Individuals linked to Hezbollah were caught stockpiling more than three tonnes of ammonium nitrate, a common ingredient in homemade bombs, in a factory located north-west London, Britain's MI5 discovered in 2015 based on a tip from a foreign intelligence agency.
However, the plot was kept under wraps without being disclosed to the public as it took place just months after the UK had joined the U.S. and other world powers in signing the Iran nuclear deal, The Daily Telegraph reported on Sunday.
“It raises questions about whether senior UK government figures chose not to reveal the plot in part because they were invested in keeping the Iran nuclear deal afloat,” the paper said.
According to the newspaper, the intelligence services raided four properties where thousands of disposable ice packs containing ammonium nitrate were found. A man in his forties was arrested on terrorism charges, but was later released.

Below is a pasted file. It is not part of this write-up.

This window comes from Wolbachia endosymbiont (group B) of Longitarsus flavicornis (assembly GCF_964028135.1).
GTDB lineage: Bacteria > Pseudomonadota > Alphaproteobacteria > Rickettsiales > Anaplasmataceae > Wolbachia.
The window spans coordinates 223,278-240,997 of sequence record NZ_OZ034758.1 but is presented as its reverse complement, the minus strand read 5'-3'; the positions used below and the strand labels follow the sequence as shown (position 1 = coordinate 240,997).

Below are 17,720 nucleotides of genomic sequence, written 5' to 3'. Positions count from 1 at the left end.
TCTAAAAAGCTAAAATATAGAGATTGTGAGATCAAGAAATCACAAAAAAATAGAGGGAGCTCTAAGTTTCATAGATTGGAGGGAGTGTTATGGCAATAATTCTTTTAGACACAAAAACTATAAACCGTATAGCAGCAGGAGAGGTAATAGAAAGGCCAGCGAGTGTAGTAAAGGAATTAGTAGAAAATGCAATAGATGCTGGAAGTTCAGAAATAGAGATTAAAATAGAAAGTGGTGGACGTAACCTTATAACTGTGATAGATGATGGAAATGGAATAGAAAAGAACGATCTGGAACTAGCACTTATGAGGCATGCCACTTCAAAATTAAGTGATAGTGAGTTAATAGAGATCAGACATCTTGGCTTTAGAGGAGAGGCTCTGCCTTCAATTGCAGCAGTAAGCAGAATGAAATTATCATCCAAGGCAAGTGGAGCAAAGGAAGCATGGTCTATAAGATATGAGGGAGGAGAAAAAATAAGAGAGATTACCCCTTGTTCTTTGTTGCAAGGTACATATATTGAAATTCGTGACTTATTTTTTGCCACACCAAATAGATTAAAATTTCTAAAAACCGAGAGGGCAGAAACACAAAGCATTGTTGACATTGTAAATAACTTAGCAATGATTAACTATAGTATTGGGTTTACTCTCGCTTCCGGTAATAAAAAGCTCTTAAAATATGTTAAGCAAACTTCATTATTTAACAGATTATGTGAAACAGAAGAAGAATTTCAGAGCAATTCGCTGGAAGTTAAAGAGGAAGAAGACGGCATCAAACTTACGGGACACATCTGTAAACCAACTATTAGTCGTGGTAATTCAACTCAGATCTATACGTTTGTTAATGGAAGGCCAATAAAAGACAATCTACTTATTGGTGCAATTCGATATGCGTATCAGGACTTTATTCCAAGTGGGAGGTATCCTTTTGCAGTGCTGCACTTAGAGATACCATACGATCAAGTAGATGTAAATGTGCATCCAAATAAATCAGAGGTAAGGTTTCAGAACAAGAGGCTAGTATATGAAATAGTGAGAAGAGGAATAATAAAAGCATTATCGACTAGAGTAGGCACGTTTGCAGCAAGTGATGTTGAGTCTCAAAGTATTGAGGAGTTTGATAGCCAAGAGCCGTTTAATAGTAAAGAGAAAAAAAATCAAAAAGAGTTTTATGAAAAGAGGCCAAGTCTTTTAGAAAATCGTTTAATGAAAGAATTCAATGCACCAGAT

The newspaper quoted “well placed sources” as saying that “the plot had been disrupted by a covert intelligence operation rather than seeking a prosecution.”
The Daily Telegraph said that the plan was part of a bigger Hezbollah attacks scheme, noting foiled Hezbollah operations in Thailand, Cyprus and New York.
In 2015 in Cyprus, the report pointed out, Hezbollah agent Hussein Bassam Abdallah was sentenced to six years in jail after 8.2 tons of ammonia nitrate stored in ice packs were found in his home.
“MI5 worked independently and closely with international partners to disrupt the threat of malign intent from Iran and its proxies in the UK,” a UK intelligence source told the newspaper.